High-speed rail plan better than paid parental scheme: Rudd
SPENDING $114 billion to build a bullet train from Brisbane to Melbourne would be a better investment in Australia's future than the Coalition's paid parental leave scheme, Prime Minister Kevin Rudd says.
A re-elected Labor government will legislate to protect a corridor for the 1750km route identified in a two-year HSR feasibility study and establish a High Speed Rail Authority to oversee the project's roll out.
The authority would be established within six months of the election and would initially receive $52 million over four years, although this money would not be enough to secure land along the route.
Mr Rudd told reporters in Sydney Labor would adopt the four recommendations contained in the High Speed Rail Advisory Group's final report released on Monday.
On top of protecting the corridor and establishing the authority, the other recommendations called for referring HSR to Infrastructure Australia for initial assessment and formally committing to HSR and settling arrangements with state and territory governments.
Transport and Infrastructure Minister Anthony Albanese established the advisory group after the release of the $20 million feasibility study in April.
The study found an east coast HSR link would need to be built in five stages and would be completed in 2058.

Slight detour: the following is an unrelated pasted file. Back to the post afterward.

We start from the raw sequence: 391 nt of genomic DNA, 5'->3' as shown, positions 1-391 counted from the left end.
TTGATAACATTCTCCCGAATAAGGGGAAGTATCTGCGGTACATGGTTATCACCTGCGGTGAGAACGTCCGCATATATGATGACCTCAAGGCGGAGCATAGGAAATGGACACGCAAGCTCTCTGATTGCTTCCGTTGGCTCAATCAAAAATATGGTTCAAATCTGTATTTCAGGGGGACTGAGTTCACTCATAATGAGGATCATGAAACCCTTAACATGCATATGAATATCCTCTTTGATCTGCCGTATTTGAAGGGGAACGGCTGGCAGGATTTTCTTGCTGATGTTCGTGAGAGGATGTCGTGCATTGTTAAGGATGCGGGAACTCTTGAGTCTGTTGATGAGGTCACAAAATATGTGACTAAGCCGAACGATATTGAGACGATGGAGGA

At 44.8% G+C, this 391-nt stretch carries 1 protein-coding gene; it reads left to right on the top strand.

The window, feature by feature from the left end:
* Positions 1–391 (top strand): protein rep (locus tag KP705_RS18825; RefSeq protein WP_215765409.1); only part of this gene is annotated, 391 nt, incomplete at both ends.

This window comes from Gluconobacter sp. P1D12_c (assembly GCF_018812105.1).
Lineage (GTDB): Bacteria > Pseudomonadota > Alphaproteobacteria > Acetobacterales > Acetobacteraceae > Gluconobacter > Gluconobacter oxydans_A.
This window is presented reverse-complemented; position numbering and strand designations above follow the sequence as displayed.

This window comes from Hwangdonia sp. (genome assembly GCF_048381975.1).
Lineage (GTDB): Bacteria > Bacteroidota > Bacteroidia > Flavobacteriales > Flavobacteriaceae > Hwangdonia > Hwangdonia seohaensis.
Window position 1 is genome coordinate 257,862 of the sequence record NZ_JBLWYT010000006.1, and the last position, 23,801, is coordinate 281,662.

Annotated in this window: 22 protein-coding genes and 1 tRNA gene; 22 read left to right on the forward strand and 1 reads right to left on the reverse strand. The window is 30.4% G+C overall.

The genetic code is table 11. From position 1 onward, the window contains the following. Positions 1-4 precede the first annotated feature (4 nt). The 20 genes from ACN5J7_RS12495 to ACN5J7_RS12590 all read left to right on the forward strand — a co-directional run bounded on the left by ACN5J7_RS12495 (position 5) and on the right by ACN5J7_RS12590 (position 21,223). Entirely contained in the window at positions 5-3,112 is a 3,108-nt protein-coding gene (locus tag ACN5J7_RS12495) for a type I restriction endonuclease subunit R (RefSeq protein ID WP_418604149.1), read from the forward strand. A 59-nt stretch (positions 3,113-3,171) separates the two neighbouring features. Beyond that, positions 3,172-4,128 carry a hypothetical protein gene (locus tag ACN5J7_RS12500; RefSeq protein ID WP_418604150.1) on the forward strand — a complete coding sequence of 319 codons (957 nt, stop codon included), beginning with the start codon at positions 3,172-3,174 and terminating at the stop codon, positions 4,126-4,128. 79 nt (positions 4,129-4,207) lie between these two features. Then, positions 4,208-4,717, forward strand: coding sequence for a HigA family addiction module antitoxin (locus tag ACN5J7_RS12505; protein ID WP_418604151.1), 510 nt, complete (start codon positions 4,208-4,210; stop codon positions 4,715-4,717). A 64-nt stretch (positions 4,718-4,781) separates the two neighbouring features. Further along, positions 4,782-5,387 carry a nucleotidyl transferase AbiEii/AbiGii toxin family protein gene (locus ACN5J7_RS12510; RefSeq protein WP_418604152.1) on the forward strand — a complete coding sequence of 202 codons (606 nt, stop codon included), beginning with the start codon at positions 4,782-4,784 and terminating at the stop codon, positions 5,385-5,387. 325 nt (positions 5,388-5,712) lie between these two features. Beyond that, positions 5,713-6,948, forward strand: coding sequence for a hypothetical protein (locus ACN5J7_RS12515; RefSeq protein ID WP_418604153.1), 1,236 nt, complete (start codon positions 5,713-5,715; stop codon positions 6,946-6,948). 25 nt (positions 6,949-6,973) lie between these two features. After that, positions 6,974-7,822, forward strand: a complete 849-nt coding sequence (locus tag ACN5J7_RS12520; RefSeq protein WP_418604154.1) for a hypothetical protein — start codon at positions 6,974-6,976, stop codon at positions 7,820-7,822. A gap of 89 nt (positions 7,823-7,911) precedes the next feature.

Mr Rudd used the release of the advisory's group's report to continue his attack on the Opposition's $5.5 billion per year PPL scheme.
"If we were to build this entire 1750km high-speed rail project from Brisbane to Melbourne by 2035 it would cost less than Mr Abbott's unaffordable, unfair paid parental leave scheme for the same period of time," Mr Rudd said.
"Put that into context. What is more necessary for Australia's future?"
Opposition Leader Tony Abbott said a Coalition government would not pursue HSR, saying the country had more immediate infrastructure priorities.
Mr Abbott rattled off a list of projects, including the Pacific and Bruce hwys, the Coalition would spend money on its first term.
"The government has been talking about spending $100 billion in 30 or 40 years time. I'd rather much spend money now to get better outcomes tomorrow rather than in 40 years time," Mr Abbott said.
The advisory group said work on the Sydney-Melbourne route could begin in 2022 - five years earlier than suggested in the feasibility study - and be running by 2035.
It also found HSR would have a "transformational effect for regions" and subsequently enjoyed widespread support among regional councils.
"Regional cities could experience increases in property prices, improved amenities and services, and increased social and economic mobility of residents in regional Australia," the report read.
"The benefits of high speed rail to regional areas are reflected in overseas experience, as consistently emphasised by international stakeholders during consultations."
The northern NSW towns of Casino, Grafton and Coffs Harbour would be among 12 regional stops along the route.
- December 31, 2013: Intergovernmental arrangements settled
- February 28, 2014: High Speed Rail Authority established
- June 30, 2015: Corridor protection arrangements settled and Commonwealth legislation passed
- June 30, 2016: Authority's initial work on market testing and business plan development completed
- December 31, 2016: Authority's work on site suitability and analysis (including geological and land survey work) completed
*Based on the federal Government implementing the advisory's group's four recommendations